Giorgio Armani turned fashion into primetime at-home entertainment Saturday, when he broadcast his men’s and women’s collection on Italian TV.

The designer has been a leader through the pandemic, becoming the first to stage a virtual presentation during Milan Fashion Week in February when cases of COVID-19 were climbing in Italy, and penning an open letter to WWD urging the luxury industry to slow down its endless delivery cycle to save itself, and focus instead on timeless style like he does.

The special once again put him center stage, a calming, steadying influence, starting with a short documentary narrated by Italian actor Pierfrancesco Favino, giving viewers an overview of how Armani changed the way people dress and helped make Milan a fashion capital. The film hit home the brand DNA points of modernity, fluidity and liberating men and women with its signature soft suiting, as well as Armani’s worldwide fame and Hollywood connections.

“Some think fashion is frivolous…but fashion is a reflection of our time,” the film states of his vision. Cue spring 2021, “Timeless Thoughts,” shown in the designer’s Teatro, but without an audience.

While the collection was not necessarily more concise (99 looks between men’s and women’s), it was a reset and reiteration of Armani’s aesthetic priorities with an eye toward the reality that we may not be going back to offices anytime soon. These were clothes that project a confident ease in the face of whatever life throws at you. They were reassuringly familiar, and the presentation quietly soothing in pace and structure.

The very first look said it all, a perfectly cut, women’s gray micro-check jacket and solid trousers cropped to the ankle, that’s the only suit one would ever really need to own — unless you wanted to try a slightly cropped jacket instead (look 2) or the men’s version of the new-old Armani uniform, a beige linen suit or linen trousers with a subtly monogrammed polo shirt.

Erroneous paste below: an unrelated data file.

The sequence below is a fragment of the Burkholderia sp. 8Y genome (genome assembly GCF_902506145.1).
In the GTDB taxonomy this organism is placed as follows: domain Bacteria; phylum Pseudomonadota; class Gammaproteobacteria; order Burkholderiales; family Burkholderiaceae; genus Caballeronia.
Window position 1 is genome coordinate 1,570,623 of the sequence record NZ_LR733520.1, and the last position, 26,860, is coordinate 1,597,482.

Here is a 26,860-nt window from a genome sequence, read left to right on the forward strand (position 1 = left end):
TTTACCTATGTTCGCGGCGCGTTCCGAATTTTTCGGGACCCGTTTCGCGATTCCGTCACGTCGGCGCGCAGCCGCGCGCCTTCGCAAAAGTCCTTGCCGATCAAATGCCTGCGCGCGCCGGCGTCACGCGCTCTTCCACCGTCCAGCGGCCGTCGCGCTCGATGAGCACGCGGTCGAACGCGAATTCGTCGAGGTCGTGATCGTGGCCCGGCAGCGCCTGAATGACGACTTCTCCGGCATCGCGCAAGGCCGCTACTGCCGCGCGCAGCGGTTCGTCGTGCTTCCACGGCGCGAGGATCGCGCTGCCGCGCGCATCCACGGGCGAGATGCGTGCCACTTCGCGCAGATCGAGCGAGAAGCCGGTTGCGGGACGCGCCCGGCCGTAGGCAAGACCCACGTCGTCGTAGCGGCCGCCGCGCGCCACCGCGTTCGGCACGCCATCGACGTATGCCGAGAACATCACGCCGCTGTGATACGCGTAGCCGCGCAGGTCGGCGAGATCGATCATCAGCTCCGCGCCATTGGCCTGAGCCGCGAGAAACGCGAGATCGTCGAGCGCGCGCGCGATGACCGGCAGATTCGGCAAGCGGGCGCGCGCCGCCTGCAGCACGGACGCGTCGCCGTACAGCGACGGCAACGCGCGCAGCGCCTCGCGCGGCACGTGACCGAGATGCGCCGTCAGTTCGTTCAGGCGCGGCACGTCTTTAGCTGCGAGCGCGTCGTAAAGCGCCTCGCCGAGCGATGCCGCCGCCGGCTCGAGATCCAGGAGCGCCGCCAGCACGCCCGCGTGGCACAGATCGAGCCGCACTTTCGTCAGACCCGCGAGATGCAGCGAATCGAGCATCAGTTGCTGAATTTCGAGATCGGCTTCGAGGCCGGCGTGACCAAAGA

Starting with men’s wear, Armani reflected the new commingling of work and leisure with the comfortable rumpledness of a vest worn sans shirt under a blazer (hot), or a silk midnight-blue T-shirt and collarless blazer with shorter-length trousers (cool, Zoom-business at the top and play on the bottom). A squiggle-patterned cardigan jacket over baggy, pleated navy trousers, and a blue picnic-check vest peeking out from a blazer were more creatives-working-at-home. Fisherman sandals and belt bags added to an earthy ruggedness.

For women, at last the designer’s beloved pajama pants, cut full in the legs and gathered at the ankles, look right! He leaned into the louche, at-home boudoirness of belted robe coats, oversize shirts, easy pants and long skirts, working in soft greens and petal prints that key into the back-to-nature moment.

Evening was reserved, with a focus on sparkling jet bead embroidered blazers, short jackets or coats over fluid pants or skirts. Soft, flowing metallic floral or geometric patterned strapless dresses with plunge fronts and Seventies ease would look right around a very grand dining table at home — or a backyard socially distanced event. The camera work lent itself well to highlighting the atelier’s handwork, and special pieces like a silver crystal fringe camisole that brought to mind the sparkling pearl Armani Prive bandeau Zendaya wore at the Emmy Awards last weekend. The only jewelry an at-home star needs.

 

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